WASHINGTON — Republicans sought — and mostly succeeded, if only just barely — to avoid looking partisan or churlish on Inauguration Day Monday, but gave little reason to suspect that the truce will last any longer.
"I would have preferred a more bipartisan tone, hitting the reset button with Republicans," said Wyoming Sen. John Barrasso, a conservative doctor who was one of the few in his party to openly criticize Obama's second inaugural address, and who spoke for many. "In spite of the words he spoke today, his White House continues to be very confrontational rather than cooperative in working with Republicans."
Barrasso's blunt assessment of Obama's second inaugural address came as most of his colleagues were doing everything they could to keep from saying what they were all clearly thinking: Obama had laid down a gauntlet.
Senate Minority Whip John Cornyn, who just a few months ago was the conference's attack dog on the campaign trail, bent over backward to be kind.
"I thought it was aspirational. It gives us something to shoot for," Cornyn said, declining to voice anything negative about Obama's mention of climate change and other hot-button issues.
"You know, I think any differences we have amongst ourselves on policy, the president gets a pass on his inauguration. It's all about him and this country … from my perspective, this is not a time to criticize the president," he said. "He appealed to our better angels and hopefully we can rise to the challenge."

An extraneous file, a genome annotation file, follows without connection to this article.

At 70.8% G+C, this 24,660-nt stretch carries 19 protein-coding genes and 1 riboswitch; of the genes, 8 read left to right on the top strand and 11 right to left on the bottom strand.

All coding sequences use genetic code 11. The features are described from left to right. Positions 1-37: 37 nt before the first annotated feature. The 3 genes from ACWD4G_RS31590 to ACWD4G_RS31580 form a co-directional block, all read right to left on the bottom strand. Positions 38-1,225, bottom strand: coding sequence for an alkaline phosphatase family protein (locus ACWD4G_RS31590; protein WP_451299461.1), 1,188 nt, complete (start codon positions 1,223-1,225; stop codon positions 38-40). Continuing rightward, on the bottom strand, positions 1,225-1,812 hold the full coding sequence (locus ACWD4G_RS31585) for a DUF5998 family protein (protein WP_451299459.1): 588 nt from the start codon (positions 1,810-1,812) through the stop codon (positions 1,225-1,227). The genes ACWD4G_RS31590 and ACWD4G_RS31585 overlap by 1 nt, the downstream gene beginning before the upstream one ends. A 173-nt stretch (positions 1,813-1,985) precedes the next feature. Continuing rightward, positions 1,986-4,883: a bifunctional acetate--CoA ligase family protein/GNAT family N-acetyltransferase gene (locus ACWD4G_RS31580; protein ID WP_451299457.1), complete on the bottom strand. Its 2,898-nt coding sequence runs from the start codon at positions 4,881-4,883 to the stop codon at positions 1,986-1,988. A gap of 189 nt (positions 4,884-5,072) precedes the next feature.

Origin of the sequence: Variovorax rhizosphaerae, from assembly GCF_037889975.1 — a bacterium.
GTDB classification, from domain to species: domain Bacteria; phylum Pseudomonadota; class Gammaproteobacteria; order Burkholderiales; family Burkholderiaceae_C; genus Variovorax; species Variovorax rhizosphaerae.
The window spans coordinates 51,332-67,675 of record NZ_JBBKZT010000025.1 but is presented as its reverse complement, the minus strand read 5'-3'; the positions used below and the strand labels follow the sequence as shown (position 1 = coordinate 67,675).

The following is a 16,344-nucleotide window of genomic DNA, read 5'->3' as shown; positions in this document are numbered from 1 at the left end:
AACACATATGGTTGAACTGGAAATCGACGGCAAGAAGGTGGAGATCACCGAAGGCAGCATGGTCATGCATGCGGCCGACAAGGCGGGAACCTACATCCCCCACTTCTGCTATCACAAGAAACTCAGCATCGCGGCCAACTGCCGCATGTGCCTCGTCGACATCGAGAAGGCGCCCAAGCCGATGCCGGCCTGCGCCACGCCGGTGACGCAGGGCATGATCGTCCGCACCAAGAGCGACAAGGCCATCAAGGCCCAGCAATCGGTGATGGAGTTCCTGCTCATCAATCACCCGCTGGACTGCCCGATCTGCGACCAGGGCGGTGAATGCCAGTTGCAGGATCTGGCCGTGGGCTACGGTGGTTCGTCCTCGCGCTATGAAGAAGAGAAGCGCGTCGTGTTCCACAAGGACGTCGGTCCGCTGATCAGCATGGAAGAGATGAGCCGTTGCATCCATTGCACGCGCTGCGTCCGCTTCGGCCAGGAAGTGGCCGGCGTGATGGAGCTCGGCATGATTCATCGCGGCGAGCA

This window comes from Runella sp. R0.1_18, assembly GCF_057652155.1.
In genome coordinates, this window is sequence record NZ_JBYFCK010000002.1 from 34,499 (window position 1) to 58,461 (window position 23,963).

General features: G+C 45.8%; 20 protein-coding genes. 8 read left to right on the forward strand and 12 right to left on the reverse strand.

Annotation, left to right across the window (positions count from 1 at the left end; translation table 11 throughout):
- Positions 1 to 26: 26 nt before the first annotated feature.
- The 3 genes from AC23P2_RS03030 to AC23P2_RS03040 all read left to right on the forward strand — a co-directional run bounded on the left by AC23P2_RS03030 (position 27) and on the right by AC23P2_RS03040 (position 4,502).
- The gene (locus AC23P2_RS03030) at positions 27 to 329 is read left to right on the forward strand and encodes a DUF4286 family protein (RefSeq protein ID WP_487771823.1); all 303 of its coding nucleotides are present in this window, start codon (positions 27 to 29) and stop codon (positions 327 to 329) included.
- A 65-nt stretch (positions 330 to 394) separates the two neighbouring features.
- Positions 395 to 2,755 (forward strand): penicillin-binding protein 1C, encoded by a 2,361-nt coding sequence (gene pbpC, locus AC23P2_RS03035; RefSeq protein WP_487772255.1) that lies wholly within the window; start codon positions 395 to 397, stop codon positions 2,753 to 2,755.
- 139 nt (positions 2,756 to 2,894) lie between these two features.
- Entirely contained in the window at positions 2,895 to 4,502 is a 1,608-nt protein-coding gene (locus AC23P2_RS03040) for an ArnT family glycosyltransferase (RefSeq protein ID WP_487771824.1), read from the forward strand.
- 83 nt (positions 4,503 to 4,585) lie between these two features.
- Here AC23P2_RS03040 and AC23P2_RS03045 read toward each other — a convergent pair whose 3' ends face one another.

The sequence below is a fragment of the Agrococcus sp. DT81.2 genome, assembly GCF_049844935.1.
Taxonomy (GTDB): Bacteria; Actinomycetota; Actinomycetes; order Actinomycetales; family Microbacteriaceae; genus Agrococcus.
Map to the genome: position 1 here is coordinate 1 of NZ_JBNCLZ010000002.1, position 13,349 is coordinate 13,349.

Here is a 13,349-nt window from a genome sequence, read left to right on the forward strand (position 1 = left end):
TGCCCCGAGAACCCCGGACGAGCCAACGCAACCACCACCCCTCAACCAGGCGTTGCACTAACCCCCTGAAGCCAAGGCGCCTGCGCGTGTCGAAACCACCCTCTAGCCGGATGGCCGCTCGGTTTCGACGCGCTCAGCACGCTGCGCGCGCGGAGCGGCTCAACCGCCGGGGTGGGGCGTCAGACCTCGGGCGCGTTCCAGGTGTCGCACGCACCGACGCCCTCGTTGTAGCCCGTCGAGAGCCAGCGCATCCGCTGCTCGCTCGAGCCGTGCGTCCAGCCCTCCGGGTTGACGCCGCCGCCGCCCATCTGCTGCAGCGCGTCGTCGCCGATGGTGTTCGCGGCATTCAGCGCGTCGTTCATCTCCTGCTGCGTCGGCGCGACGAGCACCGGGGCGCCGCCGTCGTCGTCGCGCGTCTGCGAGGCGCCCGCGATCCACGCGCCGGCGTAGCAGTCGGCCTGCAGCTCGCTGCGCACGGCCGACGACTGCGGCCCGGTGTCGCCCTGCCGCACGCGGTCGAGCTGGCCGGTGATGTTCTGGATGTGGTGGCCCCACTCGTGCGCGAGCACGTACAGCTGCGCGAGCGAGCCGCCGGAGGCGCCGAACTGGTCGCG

When asked if he actually believed the speech would help that cause, Cornyn refused to answer and ducked inside his Capitol office.
Cornyn's rhetorical gymnastics were typical of Republicans, who were clearly looking to avoid a fight with Obama on his big day.
Sen. Tim Scott said he appreciated that the speech included "a lot of reflection on history" and that he liked the "carpe diem" themes that ran throughout. But when asked about climate change and other specific policies Obama mentioned, Scott demurred, declining to say much beyond "I'm sure we're going to be on completely opposite sides of the [climate] issue."
Sen. John McCain, who has been one of Obama's harshest critics since losing the presidential race to him in 2008, stuck to a review of the speech's mechanics.
"Excellent delivery. I'm sure Americans appreciated it," McCain said.
After the luncheon, Sen. Rob Portman noted the "positive buzz" from the bipartisan event. "How long does that buzz last?" a reporter asked. Portman checked his watch and laughed.
Others dismissed complaints outright, at least for today. Rep. John Kline, a Minnesota Republican, waved away the notion that Obama should have made an active effort to reach out to Republicans.
"He's got a lot of opportunities to do that. This was a speech to America. He is entitled to do any kind of speech he wants to do. I didn't see any sharp partisan lines in there," Kline said. He added, "It's an exciting day for America every time we do this … it was a wonderful, wonderful program. I thought the president gave a good speech."
Similarly, Sen. Orrin Hatch praised Obama's speech.
"I thought it was good. I thought there were some good things in it. I didn't agree with everything, but my gosh, he delivered it well, as only he can do. And I thought the thrust was about togetherness and working together, and I think that was a good thing."
But even Kline acknowledged Monday's "buzz" may not last long. "We'll see how long the spirit of cooperation lasts. But today is Inauguration Day, it's a day to celebrate."